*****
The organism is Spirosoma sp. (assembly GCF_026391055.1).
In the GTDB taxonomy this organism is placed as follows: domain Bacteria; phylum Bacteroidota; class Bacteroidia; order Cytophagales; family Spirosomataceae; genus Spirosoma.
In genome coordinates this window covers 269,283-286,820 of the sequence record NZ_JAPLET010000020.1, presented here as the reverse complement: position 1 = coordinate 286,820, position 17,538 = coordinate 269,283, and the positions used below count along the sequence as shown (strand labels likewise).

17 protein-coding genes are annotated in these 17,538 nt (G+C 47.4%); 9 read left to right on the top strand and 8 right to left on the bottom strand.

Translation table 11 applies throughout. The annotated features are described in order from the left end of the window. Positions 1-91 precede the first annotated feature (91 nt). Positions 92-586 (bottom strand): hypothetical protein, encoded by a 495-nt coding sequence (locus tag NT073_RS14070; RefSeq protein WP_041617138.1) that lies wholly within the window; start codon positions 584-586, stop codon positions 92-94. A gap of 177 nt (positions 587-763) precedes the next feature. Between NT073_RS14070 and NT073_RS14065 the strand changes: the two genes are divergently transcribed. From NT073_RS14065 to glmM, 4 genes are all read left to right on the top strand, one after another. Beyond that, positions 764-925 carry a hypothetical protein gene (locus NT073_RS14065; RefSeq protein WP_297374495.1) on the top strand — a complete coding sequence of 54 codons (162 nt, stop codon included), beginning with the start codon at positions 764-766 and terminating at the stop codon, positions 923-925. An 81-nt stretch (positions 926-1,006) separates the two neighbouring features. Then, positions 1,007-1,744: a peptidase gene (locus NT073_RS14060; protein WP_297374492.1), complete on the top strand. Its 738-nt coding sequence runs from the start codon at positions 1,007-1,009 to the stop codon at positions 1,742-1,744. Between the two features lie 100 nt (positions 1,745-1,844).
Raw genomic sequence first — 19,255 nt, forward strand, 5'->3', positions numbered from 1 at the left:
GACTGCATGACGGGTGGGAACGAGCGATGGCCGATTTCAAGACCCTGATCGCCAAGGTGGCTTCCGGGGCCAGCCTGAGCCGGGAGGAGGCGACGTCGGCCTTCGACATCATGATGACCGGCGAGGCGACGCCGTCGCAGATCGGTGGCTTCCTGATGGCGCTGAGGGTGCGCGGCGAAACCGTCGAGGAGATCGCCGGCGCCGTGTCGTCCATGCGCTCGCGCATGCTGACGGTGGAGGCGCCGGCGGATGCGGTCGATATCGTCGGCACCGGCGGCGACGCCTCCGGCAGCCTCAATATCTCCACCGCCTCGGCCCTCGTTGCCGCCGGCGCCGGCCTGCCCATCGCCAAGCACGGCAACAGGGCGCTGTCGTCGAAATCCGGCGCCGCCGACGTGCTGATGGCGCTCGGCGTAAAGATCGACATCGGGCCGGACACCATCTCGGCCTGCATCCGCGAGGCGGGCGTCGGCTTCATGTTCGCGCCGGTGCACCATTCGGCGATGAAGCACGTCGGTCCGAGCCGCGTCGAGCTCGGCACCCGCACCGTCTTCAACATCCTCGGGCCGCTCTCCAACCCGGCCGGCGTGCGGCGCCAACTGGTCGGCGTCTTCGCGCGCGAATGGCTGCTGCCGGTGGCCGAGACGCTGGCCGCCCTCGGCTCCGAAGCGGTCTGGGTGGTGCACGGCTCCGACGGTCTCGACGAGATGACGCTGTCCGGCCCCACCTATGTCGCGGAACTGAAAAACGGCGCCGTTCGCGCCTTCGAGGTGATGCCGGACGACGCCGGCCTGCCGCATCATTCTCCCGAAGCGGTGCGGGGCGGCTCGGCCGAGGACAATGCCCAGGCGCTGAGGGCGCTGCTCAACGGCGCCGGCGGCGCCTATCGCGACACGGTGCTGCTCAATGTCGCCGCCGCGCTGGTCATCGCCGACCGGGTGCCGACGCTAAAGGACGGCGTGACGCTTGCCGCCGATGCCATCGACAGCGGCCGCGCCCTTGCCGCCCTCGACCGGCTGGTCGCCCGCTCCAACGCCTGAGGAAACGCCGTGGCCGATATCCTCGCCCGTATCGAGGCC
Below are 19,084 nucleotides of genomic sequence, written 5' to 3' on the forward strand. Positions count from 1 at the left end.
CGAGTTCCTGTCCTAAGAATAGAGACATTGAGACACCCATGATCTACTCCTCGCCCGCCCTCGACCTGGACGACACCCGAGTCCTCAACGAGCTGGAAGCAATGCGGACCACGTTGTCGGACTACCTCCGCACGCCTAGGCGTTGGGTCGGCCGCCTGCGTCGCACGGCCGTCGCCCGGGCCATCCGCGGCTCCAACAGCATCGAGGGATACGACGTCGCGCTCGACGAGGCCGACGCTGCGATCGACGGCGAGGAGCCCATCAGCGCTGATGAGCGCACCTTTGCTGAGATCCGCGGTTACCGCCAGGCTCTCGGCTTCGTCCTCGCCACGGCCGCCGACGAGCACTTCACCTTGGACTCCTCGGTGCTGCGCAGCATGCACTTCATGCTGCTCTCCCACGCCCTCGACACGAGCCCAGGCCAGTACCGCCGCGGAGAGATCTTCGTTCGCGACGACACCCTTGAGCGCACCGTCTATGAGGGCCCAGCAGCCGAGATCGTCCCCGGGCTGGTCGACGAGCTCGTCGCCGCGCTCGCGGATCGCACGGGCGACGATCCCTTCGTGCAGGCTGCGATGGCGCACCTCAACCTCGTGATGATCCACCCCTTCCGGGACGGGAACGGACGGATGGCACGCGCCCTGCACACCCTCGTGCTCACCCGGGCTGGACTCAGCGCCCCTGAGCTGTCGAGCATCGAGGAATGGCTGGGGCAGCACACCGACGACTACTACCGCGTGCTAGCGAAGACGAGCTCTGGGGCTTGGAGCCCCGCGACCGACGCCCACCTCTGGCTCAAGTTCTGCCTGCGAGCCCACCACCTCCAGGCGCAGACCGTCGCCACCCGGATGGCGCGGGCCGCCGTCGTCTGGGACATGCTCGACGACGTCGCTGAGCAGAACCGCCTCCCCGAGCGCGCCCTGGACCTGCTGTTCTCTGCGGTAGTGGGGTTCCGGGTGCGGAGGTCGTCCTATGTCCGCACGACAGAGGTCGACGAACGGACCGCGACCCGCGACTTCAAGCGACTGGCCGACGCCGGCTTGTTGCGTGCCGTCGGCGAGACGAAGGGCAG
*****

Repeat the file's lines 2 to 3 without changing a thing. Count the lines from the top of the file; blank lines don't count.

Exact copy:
In the GTDB taxonomy this organism is placed as follows: domain Bacteria; phylum Bacteroidota; class Bacteroidia; order Cytophagales; family Spirosomataceae; genus Spirosoma.
In genome coordinates this window covers 269,283-286,820 of the sequence record NZ_JAPLET010000020.1, presented here as the reverse complement: position 1 = coordinate 286,820, position 17,538 = coordinate 269,283, and the positions used below count along the sequence as shown (strand labels likewise).